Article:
Degradation of thin film nanocrystalline silicon solar cells with 1 MeV protons

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Thin film hydrogenated nanocrystalline silicon (nc-Si:H) solar cells were deposited at a high growth rate of 5 nm/s by Very High Frequency Plasma Enhanced Chemical Vapor Deposition (VHF PECVD). A single deposition yielded 30 working cells out of 30 test cells. After characterization of J-V characteristics under AM1.5 conditions, spectral response and Fourier Transform Photocurrent Spectroscopy (FTPS) for defect density, the cells were subjected to a beam of 1 MeV protons, with different irradiation times for a series of cells, up to a maximum fluence of 1015 protons per cm2, to investigate the feasibility of using this type of solar cells in space. After degradation, the cells were characterized again. The highest fluence reduced the conversion efficiency of the solar cells by a factor of 10. These values are compared to a similar experiment in literature for thin film amorphous silicon cells. The spectral response shows that the quantum efficiency for low energy photons is drastically reduced, suggesting that the damage is mainly inflicted to the bulk of the absorber material. This is strongly supported by the FTPS results, which show a clear trend of increasing defect density with increasing fluence. The optical absorption coefficient at 0.8 eV increased by a factor of 20. After characterization, the cells were isochronally annealed, up to the deposition temperatures, to investigate if the original performance of the cell could be restored. The mid-gap absorption decreased by a factor of 5 after annealing. © 2009 Published by Elsevier Ltd.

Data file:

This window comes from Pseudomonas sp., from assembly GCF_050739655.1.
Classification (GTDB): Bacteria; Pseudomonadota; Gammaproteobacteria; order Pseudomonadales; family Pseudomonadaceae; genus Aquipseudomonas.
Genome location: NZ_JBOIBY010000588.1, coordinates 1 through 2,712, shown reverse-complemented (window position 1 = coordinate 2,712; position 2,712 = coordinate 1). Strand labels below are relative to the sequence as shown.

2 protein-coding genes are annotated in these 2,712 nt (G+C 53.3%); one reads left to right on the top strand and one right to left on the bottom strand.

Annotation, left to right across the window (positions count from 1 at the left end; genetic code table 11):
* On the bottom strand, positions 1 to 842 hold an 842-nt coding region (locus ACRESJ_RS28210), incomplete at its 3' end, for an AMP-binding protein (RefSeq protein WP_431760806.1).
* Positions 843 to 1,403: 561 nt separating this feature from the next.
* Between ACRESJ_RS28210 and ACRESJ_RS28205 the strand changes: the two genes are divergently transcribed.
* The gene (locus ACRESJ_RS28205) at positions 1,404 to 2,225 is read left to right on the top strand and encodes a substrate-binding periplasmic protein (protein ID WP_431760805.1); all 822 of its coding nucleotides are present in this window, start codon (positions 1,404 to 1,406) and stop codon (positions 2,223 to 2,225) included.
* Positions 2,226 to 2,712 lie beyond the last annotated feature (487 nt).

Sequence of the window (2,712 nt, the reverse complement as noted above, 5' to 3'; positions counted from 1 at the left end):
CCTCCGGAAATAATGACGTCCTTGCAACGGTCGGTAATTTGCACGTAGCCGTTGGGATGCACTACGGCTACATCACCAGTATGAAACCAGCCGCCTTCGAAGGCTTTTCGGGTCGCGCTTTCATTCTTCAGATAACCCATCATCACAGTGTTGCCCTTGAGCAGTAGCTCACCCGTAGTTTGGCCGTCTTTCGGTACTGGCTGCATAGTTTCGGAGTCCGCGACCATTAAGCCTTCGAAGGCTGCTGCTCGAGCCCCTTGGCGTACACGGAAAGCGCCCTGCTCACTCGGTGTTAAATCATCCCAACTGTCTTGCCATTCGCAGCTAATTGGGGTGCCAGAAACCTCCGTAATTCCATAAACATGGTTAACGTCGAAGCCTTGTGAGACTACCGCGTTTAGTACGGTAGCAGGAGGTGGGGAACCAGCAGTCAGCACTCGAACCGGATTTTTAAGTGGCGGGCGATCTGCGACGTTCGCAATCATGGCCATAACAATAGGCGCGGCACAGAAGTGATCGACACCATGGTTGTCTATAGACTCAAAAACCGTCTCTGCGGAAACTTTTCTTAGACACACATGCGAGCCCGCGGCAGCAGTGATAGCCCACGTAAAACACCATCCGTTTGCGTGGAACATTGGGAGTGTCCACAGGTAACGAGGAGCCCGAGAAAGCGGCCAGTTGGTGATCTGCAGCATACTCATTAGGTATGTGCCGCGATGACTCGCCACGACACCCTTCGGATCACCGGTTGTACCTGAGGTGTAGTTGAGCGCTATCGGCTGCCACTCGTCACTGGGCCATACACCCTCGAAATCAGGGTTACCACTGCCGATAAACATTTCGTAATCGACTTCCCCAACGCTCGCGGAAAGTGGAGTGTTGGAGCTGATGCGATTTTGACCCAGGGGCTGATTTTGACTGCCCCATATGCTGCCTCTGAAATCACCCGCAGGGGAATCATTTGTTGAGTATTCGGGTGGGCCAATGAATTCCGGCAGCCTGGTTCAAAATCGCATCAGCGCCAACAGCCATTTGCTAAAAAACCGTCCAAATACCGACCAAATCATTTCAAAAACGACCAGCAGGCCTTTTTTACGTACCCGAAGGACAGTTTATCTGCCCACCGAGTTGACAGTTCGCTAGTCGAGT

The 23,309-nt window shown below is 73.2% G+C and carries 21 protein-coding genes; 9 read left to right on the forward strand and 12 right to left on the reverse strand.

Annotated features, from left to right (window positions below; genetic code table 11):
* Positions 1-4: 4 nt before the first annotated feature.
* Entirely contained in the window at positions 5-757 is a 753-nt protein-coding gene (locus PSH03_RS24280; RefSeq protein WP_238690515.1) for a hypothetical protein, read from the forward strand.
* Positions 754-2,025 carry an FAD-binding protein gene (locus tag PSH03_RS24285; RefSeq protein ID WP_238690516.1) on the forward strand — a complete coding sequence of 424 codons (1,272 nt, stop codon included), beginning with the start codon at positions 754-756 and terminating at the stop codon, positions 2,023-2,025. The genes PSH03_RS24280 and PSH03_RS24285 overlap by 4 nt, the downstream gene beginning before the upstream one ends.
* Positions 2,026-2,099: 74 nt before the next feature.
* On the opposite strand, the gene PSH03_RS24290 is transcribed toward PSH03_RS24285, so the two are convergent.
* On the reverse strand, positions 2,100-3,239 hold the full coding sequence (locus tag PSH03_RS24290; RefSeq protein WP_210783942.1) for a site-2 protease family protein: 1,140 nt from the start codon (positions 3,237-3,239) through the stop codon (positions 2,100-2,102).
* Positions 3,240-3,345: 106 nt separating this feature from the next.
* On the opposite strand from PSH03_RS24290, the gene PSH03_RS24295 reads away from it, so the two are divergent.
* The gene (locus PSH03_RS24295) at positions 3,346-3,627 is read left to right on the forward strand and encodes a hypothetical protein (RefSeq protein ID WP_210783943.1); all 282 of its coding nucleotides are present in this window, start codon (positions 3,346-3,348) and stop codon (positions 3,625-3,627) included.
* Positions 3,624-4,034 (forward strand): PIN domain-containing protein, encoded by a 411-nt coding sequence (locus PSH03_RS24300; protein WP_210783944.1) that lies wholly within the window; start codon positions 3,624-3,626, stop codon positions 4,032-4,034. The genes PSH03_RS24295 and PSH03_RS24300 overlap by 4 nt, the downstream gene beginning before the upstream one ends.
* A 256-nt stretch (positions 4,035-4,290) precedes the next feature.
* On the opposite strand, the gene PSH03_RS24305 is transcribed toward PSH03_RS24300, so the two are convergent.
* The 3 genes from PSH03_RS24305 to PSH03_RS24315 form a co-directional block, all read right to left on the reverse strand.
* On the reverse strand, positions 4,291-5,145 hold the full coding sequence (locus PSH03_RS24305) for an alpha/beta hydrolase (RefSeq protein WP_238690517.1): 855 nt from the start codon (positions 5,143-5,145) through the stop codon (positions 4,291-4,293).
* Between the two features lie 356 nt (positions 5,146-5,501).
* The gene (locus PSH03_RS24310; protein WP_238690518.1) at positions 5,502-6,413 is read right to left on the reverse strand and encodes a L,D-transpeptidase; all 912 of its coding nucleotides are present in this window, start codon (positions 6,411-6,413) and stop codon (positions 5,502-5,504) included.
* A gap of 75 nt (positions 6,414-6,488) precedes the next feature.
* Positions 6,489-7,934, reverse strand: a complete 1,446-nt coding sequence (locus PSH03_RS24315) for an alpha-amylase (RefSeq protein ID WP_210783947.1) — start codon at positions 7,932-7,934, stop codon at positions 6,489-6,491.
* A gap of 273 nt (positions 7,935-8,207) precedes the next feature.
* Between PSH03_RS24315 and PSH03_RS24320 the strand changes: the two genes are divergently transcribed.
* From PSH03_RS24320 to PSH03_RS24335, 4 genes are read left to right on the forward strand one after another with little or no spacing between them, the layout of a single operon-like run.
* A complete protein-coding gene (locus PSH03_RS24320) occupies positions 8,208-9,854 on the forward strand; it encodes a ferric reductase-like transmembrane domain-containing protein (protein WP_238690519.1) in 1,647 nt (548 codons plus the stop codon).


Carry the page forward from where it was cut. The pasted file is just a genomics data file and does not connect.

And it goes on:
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Verkerk, A. D., Rath, J. K., & Schropp, R. E. I. (2010). Degradation of thin film nanocrystalline silicon solar cells with 1 MeV protons. In Energy Procedia (Vol. 2, pp. 221–226).

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